1 The statute provides that it is a prohibited practice for a municipal employer to "interfere with, restrain or coerce municipal employees in the exercise of their rights." WIS. STAT. § 111.70(3)(a)1. The statute further provides that it is a prohibited practice for a municipal employer:

[t]o violate any collective bargaining agreement previously agreed upon by the parties with respect to wages, hours and conditions of employment affecting municipal employees, including an agreement to arbitrate questions arising as to the meaning or application of the terms of a collective bargaining agreement or to accept the terms of such arbitration award, where previously the parties have agreed to accept such award as final and binding upon them.

(continued)

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¶3 Following a hearing on the complaint, the hearing examiner issued a decision concluding that because the grievance was arbitrable under the collective bargaining agreement, the County had committed a prohibited practice by refusing to arbitrate. The County petitioned the commission for review of the examiner's decision and the commission ultimately affirmed the examiner's decision with minor modifications. The County then filed suit in circuit court seeking certiorari review of the commission's decision. The circuit court affirmed the commission's decision and this appeal follows.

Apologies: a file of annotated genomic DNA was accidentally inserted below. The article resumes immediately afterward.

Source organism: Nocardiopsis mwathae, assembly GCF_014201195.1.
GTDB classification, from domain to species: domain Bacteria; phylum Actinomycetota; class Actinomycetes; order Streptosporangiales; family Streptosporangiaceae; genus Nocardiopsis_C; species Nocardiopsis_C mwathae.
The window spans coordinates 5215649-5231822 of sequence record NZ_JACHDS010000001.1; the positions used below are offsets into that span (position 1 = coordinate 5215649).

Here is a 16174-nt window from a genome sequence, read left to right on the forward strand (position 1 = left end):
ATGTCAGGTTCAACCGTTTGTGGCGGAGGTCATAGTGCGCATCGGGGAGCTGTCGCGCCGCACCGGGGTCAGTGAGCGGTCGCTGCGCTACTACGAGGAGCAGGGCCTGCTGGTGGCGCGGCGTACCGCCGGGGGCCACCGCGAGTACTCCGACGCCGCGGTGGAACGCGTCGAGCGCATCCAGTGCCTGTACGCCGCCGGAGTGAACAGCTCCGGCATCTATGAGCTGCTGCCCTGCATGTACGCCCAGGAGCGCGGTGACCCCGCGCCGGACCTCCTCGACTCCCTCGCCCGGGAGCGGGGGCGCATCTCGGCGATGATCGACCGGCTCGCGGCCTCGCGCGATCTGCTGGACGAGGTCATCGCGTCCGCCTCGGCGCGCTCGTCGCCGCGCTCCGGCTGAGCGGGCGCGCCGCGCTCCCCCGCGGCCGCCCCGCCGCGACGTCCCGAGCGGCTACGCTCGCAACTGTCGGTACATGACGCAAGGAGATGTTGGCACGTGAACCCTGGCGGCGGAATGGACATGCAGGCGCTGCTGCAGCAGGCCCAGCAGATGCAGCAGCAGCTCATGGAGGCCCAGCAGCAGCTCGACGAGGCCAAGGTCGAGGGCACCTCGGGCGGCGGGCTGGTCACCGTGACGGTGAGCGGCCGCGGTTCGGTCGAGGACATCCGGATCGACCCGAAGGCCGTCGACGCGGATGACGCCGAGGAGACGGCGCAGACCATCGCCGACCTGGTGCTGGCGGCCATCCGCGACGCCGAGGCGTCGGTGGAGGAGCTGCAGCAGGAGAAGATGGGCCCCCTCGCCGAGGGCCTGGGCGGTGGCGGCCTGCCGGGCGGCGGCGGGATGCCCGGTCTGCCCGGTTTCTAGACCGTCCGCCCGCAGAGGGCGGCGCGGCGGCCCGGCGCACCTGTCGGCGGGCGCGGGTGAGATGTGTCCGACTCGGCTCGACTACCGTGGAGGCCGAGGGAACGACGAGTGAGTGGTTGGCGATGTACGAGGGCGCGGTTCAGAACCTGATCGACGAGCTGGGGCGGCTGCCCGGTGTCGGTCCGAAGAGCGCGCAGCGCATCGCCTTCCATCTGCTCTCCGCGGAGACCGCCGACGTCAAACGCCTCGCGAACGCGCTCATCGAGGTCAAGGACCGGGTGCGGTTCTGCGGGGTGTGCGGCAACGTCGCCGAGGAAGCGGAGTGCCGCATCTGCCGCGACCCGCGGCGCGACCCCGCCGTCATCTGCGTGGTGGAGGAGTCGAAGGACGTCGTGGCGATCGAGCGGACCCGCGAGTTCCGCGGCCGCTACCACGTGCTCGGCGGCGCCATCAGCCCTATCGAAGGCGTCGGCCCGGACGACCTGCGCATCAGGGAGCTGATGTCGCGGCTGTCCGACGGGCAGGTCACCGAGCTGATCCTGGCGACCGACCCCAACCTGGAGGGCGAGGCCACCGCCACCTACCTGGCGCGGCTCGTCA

ANALYSIS

¶4 Whether Christensen's grievance is subject to arbitration under the terms of the collective bargaining agreement is a question of law that this court reviews independently. City of Madison v. WERC, 2003 WI 52, ¶12, 261 Wis. 2d 423, 662 N.W.2d 318. There is a "broad presumption of arbitrability" and courts are limited to determining "whether the arbitration clause can be construed to cover the grievance on its face and whether any other provision of the contract specifically excludes it." Id., ¶20. An order to arbitrate a specific grievance will not be denied unless it "may be said with positive assurance that the arbitration clause is not susceptible to an interpretation that covers the asserted dispute." United Steelworkers of America v. Warrior & Gulf, 363 U.S. 574, 582-83 (1960). Without an express provision excluding a particular grievance from arbitration, only the most forceful evidence of a reason to exclude the grievance will prevail. Id. at 585.